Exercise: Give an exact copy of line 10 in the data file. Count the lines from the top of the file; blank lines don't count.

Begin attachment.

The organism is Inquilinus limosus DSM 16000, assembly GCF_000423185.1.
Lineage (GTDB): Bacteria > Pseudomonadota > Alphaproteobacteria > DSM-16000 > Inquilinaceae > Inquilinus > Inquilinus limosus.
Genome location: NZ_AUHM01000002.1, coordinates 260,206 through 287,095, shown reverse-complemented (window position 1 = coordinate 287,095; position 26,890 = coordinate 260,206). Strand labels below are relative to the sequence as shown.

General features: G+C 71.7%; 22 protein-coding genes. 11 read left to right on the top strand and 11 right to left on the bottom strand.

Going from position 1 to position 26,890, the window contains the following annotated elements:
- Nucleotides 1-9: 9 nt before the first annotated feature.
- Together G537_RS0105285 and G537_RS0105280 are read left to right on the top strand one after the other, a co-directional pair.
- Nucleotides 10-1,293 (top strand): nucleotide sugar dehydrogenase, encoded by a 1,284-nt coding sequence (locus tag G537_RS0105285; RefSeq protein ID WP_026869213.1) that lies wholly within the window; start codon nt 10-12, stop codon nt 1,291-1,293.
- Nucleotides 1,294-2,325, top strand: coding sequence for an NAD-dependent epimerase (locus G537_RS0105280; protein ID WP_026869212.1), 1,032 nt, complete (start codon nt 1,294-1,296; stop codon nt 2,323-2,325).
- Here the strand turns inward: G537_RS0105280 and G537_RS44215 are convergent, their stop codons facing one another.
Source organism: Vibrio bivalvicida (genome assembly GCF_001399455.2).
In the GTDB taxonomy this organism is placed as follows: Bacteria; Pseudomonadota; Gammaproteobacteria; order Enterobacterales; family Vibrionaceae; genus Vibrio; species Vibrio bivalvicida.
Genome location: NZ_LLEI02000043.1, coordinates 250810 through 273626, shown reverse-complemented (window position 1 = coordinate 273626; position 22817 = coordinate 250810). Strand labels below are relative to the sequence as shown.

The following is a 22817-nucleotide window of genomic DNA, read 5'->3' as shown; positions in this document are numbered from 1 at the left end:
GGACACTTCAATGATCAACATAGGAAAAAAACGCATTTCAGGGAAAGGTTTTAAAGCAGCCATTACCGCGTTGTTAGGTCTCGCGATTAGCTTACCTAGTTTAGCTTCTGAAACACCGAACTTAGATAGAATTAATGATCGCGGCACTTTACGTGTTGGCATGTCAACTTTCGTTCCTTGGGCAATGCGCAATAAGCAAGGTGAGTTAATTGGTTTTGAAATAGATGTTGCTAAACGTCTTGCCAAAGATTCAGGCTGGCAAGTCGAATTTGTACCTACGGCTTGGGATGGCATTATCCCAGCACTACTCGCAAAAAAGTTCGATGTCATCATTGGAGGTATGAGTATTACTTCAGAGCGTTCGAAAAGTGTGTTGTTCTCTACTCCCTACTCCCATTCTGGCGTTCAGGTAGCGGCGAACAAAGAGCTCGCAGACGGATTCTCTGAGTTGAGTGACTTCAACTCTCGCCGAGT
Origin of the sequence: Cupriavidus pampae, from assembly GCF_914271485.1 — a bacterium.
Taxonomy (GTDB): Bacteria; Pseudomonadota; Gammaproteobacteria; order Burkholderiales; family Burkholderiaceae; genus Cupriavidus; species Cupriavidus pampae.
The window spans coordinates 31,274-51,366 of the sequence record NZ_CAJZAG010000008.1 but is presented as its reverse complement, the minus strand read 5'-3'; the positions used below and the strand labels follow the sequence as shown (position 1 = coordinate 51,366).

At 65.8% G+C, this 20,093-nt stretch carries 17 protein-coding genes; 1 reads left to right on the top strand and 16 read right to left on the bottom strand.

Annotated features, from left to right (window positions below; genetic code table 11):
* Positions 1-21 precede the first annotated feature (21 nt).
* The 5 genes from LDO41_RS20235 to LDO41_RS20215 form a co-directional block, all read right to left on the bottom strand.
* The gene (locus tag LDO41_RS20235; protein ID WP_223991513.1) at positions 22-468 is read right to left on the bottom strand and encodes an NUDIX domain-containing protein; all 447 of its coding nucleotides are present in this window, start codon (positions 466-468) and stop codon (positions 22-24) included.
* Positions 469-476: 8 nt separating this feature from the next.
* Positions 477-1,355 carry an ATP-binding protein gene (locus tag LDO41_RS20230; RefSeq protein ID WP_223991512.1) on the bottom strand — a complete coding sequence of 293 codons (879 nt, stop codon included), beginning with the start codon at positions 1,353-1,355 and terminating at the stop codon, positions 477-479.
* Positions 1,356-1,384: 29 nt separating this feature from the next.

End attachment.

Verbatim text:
- Here the strand turns inward: G537_RS0105280 and G537_RS44215 are convergent, their stop codons facing one another.